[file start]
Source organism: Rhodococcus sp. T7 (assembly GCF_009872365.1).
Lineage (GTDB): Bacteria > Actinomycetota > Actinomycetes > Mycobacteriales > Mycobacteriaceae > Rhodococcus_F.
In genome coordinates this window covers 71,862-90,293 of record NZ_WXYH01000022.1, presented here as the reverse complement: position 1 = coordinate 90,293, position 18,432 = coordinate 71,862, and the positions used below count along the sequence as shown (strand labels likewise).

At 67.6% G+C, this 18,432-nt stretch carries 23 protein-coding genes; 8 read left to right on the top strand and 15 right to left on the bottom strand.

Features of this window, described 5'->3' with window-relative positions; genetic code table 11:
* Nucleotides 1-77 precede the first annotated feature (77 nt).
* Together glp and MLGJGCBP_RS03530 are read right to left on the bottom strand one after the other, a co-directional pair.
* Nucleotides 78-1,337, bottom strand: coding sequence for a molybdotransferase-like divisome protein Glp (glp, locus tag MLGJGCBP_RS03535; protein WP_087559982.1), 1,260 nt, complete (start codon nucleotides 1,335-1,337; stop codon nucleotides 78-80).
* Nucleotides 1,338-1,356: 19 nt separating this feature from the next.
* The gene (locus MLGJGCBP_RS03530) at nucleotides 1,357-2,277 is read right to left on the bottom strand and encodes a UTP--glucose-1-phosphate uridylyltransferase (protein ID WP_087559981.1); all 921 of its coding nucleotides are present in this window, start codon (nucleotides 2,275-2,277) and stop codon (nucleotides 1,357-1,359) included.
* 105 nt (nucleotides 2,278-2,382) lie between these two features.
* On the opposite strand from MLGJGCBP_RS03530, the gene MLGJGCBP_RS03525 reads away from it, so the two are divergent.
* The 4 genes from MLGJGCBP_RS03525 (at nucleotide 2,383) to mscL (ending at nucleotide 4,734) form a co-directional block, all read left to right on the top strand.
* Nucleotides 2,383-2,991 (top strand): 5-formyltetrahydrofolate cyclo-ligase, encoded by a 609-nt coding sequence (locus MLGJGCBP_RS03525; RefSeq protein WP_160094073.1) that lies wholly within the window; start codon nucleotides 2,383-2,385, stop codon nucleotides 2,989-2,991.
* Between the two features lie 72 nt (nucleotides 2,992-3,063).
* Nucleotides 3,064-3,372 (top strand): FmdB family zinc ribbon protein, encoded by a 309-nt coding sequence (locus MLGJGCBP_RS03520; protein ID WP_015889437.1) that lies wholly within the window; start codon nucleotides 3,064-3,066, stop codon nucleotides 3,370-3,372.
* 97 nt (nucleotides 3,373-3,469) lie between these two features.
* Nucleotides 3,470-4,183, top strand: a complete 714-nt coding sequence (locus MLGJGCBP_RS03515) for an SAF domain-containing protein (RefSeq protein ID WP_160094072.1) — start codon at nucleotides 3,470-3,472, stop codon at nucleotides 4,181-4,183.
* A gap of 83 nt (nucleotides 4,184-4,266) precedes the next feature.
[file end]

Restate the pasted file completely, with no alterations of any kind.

Source organism: Rhodococcus sp. T7 (assembly GCF_009872365.1).
Lineage (GTDB): Bacteria > Actinomycetota > Actinomycetes > Mycobacteriales > Mycobacteriaceae > Rhodococcus_F.
In genome coordinates this window covers 71,862-90,293 of record NZ_WXYH01000022.1, presented here as the reverse complement: position 1 = coordinate 90,293, position 18,432 = coordinate 71,862, and the positions used below count along the sequence as shown (strand labels likewise).

At 67.6% G+C, this 18,432-nt stretch carries 23 protein-coding genes; 8 read left to right on the top strand and 15 right to left on the bottom strand.

Features of this window, described 5'->3' with window-relative positions; genetic code table 11:
* Nucleotides 1-77 precede the first annotated feature (77 nt).
* Together glp and MLGJGCBP_RS03530 are read right to left on the bottom strand one after the other, a co-directional pair.
* Nucleotides 78-1,337, bottom strand: coding sequence for a molybdotransferase-like divisome protein Glp (glp, locus tag MLGJGCBP_RS03535; protein WP_087559982.1), 1,260 nt, complete (start codon nucleotides 1,335-1,337; stop codon nucleotides 78-80).
* Nucleotides 1,338-1,356: 19 nt separating this feature from the next.
* The gene (locus MLGJGCBP_RS03530) at nucleotides 1,357-2,277 is read right to left on the bottom strand and encodes a UTP--glucose-1-phosphate uridylyltransferase (protein ID WP_087559981.1); all 921 of its coding nucleotides are present in this window, start codon (nucleotides 2,275-2,277) and stop codon (nucleotides 1,357-1,359) included.
* 105 nt (nucleotides 2,278-2,382) lie between these two features.
* On the opposite strand from MLGJGCBP_RS03530, the gene MLGJGCBP_RS03525 reads away from it, so the two are divergent.
* The 4 genes from MLGJGCBP_RS03525 (at nucleotide 2,383) to mscL (ending at nucleotide 4,734) form a co-directional block, all read left to right on the top strand.
* Nucleotides 2,383-2,991 (top strand): 5-formyltetrahydrofolate cyclo-ligase, encoded by a 609-nt coding sequence (locus MLGJGCBP_RS03525; RefSeq protein WP_160094073.1) that lies wholly within the window; start codon nucleotides 2,383-2,385, stop codon nucleotides 2,989-2,991.
* Between the two features lie 72 nt (nucleotides 2,992-3,063).
* Nucleotides 3,064-3,372 (top strand): FmdB family zinc ribbon protein, encoded by a 309-nt coding sequence (locus MLGJGCBP_RS03520; protein ID WP_015889437.1) that lies wholly within the window; start codon nucleotides 3,064-3,066, stop codon nucleotides 3,370-3,372.
* 97 nt (nucleotides 3,373-3,469) lie between these two features.
* Nucleotides 3,470-4,183, top strand: a complete 714-nt coding sequence (locus MLGJGCBP_RS03515) for an SAF domain-containing protein (RefSeq protein ID WP_160094072.1) — start codon at nucleotides 3,470-3,472, stop codon at nucleotides 4,181-4,183.
* A gap of 83 nt (nucleotides 4,184-4,266) precedes the next feature.